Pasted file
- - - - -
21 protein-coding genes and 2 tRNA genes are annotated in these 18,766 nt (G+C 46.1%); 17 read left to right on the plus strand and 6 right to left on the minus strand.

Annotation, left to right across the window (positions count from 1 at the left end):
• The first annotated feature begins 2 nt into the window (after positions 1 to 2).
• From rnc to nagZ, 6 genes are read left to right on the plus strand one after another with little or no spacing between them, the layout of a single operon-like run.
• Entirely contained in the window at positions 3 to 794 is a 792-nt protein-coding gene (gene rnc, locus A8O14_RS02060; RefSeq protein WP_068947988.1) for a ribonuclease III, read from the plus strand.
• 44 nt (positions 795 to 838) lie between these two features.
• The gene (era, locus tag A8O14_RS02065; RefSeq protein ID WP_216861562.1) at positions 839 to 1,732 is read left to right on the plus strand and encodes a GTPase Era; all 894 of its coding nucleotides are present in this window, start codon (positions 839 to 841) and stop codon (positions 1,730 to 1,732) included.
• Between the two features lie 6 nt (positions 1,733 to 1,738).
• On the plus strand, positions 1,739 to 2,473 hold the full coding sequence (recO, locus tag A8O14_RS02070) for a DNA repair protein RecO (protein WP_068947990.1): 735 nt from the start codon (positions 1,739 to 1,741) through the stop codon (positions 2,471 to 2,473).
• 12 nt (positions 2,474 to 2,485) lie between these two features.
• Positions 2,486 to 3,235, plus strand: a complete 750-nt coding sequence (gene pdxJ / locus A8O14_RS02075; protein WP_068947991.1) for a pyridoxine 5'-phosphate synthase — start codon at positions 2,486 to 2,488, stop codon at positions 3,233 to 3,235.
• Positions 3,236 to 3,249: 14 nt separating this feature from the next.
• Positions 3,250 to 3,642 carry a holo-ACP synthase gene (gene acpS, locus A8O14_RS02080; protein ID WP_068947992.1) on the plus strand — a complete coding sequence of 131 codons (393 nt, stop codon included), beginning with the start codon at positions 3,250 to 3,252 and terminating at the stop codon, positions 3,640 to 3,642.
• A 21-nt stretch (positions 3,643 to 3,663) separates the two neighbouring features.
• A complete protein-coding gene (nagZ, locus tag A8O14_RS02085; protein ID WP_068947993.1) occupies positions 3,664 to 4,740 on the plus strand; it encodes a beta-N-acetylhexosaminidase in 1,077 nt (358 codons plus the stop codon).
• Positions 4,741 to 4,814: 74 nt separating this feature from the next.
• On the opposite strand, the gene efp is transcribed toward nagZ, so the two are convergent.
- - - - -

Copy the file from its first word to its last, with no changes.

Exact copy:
21 protein-coding genes and 2 tRNA genes are annotated in these 18,766 nt (G+C 46.1%); 17 read left to right on the plus strand and 6 right to left on the minus strand.

Annotation, left to right across the window (positions count from 1 at the left end):
• The first annotated feature begins 2 nt into the window (after positions 1 to 2).
• From rnc to nagZ, 6 genes are read left to right on the plus strand one after another with little or no spacing between them, the layout of a single operon-like run.
• Entirely contained in the window at positions 3 to 794 is a 792-nt protein-coding gene (gene rnc, locus A8O14_RS02060; RefSeq protein WP_068947988.1) for a ribonuclease III, read from the plus strand.
• 44 nt (positions 795 to 838) lie between these two features.
• The gene (era, locus tag A8O14_RS02065; RefSeq protein ID WP_216861562.1) at positions 839 to 1,732 is read left to right on the plus strand and encodes a GTPase Era; all 894 of its coding nucleotides are present in this window, start codon (positions 839 to 841) and stop codon (positions 1,730 to 1,732) included.
• Between the two features lie 6 nt (positions 1,733 to 1,738).
• On the plus strand, positions 1,739 to 2,473 hold the full coding sequence (recO, locus tag A8O14_RS02070) for a DNA repair protein RecO (protein WP_068947990.1): 735 nt from the start codon (positions 1,739 to 1,741) through the stop codon (positions 2,471 to 2,473).
• 12 nt (positions 2,474 to 2,485) lie between these two features.
• Positions 2,486 to 3,235, plus strand: a complete 750-nt coding sequence (gene pdxJ / locus A8O14_RS02075; protein WP_068947991.1) for a pyridoxine 5'-phosphate synthase — start codon at positions 2,486 to 2,488, stop codon at positions 3,233 to 3,235.
• Positions 3,236 to 3,249: 14 nt separating this feature from the next.
• Positions 3,250 to 3,642 carry a holo-ACP synthase gene (gene acpS, locus A8O14_RS02080; protein ID WP_068947992.1) on the plus strand — a complete coding sequence of 131 codons (393 nt, stop codon included), beginning with the start codon at positions 3,250 to 3,252 and terminating at the stop codon, positions 3,640 to 3,642.
• A 21-nt stretch (positions 3,643 to 3,663) separates the two neighbouring features.
• A complete protein-coding gene (nagZ, locus tag A8O14_RS02085; protein ID WP_068947993.1) occupies positions 3,664 to 4,740 on the plus strand; it encodes a beta-N-acetylhexosaminidase in 1,077 nt (358 codons plus the stop codon).
• Positions 4,741 to 4,814: 74 nt separating this feature from the next.
• On the opposite strand, the gene efp is transcribed toward nagZ, so the two are convergent.